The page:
Positive effects of prebiotics on obese patients also include a reduction in the levels of cortisol with a direct effect on sleep quality [72], a significant decrease in plasma triglycerides [73], and a reduction in waist and hip circumferences [70].

7. Diabetes

COS and ITF were the most used prebiotics in diabetes (Table S2E); these compounds, alone or combined with probiotics, exert various beneficial effects. Some studies on mice highlight that COS reduces hyperglycemia and hyperlipidemia and prevents obesity. In addition, it positively affects the composition of the gut microbiota; in fact, it favors the abundance of Firmicutes, Bacteroidetes and Proteobacteria [74], as well as Actinobacteria and Lachnospiraceae populations [75]. In addition, COS reduces blood glucose levels (BGLs) [75].
Just like COS, ITF also promotes a reduction in BGL; other effects are a reduction in fasting blood glucose (FBG), a lower Firmicutes/Bacteroidetes ratio, and increased levels of Phascolarctobacterium, Lachnoclostridium [76], F. prausnitzii and bifidobacteria [77].
In particular, Birkeland et al. [77] found that ITFs are responsible for the production of acetic and propionic acid; in fact, patients with diabetes have lower levels of butyrate-producing intestinal microorganisms and often occurs that the severity of the disease intensifies.
Zhang et al. [78] evaluated the interactions between plant extracts (bitter gourd extract, BGE and mulberry leaf extract, MLE) and potential probiotics (Lcb. casei K11 and Lacticaseibacillus paracasei J5) on mice; both extracts provided interesting results. In fact, microbial targets showed a marked vitality in the gastrointestinal tract. In addition, the interactions Lcb. casei K11-BGE and Lcb. casei K11-MLE significantly reduced BGL and improved insulin resistance in diabetic mice. Lcb. casei K11 with both plant extracts also modulated lipid metabolism, proinflammatory cytokine levels and oxidative stress; in addition, it led to an improvement of glucagon-like peptide-1 (GLP-1) secretion, SCFA levels, and free fatty acid receptor 2 (FFAR2) upregulation.
Diabetes was also chosen as the target for other prebiotics, like dextran or commercial formulas. Resistant dextran and maltodextrin were tested by Saleh-Ghadimi et al. [79] in a randomized controlled trial on female obese type 2 diabetic patients; sleep quality and quality of life were assessed by the Pittsburgh Sleep Quality Index and SF-36 health survey, respectively, along with serum bacterial endotoxin, fasting blood sugar, glycosylated hemoglobin, pro-inflammatory/anti-inflammatory biomarkers, and biomarkers of hypothalamic–pituitary–adrenal axis function. The results suggested an improvement of the quality of life of patients, probably linked to the modulation of some physiological parameters (glycemia, metabolic endotoxemia and inflammatory cytokines).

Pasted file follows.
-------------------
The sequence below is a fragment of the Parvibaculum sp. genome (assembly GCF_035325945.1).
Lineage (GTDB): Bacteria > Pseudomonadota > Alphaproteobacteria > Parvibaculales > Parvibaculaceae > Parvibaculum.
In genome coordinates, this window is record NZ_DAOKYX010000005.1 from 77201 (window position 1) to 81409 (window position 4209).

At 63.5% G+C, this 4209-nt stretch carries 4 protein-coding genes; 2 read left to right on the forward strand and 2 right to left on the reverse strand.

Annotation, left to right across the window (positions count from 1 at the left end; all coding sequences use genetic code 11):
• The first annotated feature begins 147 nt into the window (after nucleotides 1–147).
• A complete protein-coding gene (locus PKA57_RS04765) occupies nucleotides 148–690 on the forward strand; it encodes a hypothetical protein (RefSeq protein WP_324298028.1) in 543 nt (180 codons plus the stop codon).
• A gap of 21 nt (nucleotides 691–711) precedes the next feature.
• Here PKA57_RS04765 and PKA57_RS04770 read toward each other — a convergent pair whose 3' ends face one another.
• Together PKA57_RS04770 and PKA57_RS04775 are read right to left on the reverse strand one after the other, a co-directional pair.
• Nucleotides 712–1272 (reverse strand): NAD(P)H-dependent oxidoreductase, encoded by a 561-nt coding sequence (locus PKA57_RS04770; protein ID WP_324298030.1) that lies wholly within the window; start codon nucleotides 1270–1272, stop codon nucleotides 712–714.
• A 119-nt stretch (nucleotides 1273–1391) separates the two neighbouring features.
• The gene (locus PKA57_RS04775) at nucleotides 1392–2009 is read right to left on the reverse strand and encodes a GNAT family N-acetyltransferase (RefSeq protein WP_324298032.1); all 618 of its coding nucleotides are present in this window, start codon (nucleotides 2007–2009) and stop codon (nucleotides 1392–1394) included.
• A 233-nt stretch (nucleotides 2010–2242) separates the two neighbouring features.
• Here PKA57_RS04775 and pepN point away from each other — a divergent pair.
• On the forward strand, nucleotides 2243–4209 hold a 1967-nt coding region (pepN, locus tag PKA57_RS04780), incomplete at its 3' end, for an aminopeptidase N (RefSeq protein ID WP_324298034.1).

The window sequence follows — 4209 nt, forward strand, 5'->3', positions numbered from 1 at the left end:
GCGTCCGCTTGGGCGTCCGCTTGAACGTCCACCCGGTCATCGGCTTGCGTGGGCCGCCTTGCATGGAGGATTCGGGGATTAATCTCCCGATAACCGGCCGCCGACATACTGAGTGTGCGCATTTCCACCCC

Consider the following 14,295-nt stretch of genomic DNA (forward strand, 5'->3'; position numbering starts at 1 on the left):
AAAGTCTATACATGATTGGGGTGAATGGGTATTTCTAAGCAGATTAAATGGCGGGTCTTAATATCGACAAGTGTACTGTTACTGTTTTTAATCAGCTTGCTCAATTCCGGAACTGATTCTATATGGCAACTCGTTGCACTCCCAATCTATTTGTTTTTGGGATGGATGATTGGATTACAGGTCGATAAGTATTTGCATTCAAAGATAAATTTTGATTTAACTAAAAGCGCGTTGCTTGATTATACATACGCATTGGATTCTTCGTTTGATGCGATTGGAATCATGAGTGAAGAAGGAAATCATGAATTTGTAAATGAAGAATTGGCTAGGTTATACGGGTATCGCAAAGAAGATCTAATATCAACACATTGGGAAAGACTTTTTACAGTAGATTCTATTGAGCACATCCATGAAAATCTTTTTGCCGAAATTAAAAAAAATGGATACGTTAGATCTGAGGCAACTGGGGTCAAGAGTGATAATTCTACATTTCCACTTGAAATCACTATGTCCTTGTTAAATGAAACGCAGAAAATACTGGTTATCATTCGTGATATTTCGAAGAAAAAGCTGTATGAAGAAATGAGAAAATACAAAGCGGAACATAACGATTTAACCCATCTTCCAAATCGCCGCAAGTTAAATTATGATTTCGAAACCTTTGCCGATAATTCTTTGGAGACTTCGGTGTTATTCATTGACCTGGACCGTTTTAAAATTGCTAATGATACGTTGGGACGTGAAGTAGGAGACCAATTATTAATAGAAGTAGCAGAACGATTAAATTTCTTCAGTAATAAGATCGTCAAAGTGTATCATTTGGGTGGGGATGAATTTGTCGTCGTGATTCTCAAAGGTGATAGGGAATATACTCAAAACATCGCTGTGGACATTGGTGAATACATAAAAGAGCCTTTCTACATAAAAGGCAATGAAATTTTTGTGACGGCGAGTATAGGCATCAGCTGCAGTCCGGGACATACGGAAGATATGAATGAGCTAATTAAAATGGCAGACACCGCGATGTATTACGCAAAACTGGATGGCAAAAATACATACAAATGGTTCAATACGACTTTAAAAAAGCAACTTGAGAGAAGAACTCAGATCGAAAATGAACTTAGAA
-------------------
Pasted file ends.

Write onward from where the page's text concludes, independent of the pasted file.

In a recent study [80], a commercial formula, composed of inulin and glucans, was tested on young patients affected by type 2 diabetes and the main effect was a modulation of gut microbiota after 1 week and 1 month, while stool frequency and gastro-intestinal symptoms were not affected.

8. Metabolic Syndrome

N acetyl-chitooligosaccharide (NACOS) and proanthocyanidins extracted from grape seeds resulted in a reduction in Firmicutes [81,82,83]; however, most studies with phenolic extracts did not produce definitive clinical evidence, as patients generally involved in the trial are poly-medicated subjects affected by several variables [84] (Table S2E).
NACOS improved glucose tolerance and inhibited lipid accumulation in the liver [82]. In addition, by monitoring fasting blood glucose (FBG), mice fed with NACOS actually had lower fasting glucose, and by measuring plasma insulin, it was found that feeding NACOS greatly promoted insulin secretion [81].
Concerning pro-anthocyanidins of grape seeds, they exerted a positive effect on satiety-related enterohormones (glucagon-like-peptide-1, GLP-1; ghrelin) as they led to a significant increase in GLP-1, and, therefore, to an improvement in glucose tolerance, and an induction of satiety, strengthened by the increase in ghrelin [83].

9. Osteoporosis

FOS and GOS were essential to a better absorption of calcium, better density, and resistance to bone wear [85,86,87,88] (Table S2F).